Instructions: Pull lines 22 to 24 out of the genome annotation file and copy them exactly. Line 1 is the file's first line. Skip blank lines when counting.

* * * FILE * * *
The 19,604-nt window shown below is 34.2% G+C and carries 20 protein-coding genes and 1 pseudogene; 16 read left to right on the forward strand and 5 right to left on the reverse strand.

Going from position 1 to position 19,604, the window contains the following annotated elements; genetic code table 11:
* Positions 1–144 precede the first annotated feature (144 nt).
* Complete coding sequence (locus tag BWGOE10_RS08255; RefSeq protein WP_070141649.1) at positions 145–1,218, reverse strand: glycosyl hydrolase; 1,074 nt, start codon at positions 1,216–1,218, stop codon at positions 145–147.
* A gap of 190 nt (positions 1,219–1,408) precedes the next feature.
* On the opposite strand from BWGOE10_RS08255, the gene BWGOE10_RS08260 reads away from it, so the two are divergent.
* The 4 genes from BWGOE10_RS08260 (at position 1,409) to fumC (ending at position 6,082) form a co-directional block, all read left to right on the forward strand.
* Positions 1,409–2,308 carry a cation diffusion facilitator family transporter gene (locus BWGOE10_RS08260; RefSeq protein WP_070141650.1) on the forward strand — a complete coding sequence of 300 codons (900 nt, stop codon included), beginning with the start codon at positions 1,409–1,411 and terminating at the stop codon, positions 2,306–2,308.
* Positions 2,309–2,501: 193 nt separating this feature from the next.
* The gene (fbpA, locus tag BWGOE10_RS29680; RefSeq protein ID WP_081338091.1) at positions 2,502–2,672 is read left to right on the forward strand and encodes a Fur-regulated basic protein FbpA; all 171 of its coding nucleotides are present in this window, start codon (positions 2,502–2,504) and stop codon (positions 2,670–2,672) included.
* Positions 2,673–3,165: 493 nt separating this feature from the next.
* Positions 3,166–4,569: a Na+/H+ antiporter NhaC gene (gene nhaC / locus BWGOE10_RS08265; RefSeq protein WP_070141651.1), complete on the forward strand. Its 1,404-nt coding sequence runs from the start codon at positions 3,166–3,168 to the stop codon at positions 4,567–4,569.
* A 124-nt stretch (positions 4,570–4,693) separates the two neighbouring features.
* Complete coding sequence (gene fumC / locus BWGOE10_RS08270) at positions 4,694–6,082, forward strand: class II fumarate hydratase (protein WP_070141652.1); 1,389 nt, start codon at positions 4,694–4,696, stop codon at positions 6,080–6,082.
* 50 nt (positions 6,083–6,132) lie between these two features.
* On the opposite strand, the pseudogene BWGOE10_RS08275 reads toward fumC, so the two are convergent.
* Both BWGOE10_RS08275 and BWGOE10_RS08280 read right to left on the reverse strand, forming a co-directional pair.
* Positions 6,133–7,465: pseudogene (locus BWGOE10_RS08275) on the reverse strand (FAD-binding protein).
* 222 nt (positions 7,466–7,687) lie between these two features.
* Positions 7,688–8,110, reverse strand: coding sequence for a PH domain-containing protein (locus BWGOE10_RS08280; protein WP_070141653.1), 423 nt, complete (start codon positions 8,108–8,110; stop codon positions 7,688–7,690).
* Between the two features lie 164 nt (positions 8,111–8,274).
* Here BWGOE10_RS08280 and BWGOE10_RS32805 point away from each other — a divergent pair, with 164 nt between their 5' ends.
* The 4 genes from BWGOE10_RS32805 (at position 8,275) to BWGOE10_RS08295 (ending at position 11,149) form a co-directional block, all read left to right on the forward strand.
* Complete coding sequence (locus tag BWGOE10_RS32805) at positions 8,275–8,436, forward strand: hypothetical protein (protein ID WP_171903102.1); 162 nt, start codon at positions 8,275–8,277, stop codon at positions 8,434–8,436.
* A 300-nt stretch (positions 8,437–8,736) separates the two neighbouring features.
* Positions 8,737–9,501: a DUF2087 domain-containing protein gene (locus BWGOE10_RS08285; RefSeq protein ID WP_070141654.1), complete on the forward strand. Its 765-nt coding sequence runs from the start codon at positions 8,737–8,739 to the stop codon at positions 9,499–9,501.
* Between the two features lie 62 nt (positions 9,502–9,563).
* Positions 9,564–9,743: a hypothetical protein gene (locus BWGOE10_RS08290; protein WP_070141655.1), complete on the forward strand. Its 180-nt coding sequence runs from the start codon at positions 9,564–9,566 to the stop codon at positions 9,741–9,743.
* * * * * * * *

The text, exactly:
* Here BWGOE10_RS08280 and BWGOE10_RS32805 point away from each other — a divergent pair, with 164 nt between their 5' ends.
* The 4 genes from BWGOE10_RS32805 (at position 8,275) to BWGOE10_RS08295 (ending at position 11,149) form a co-directional block, all read left to right on the forward strand.
* Complete coding sequence (locus tag BWGOE10_RS32805) at positions 8,275–8,436, forward strand: hypothetical protein (protein ID WP_171903102.1); 162 nt, start codon at positions 8,275–8,277, stop codon at positions 8,434–8,436.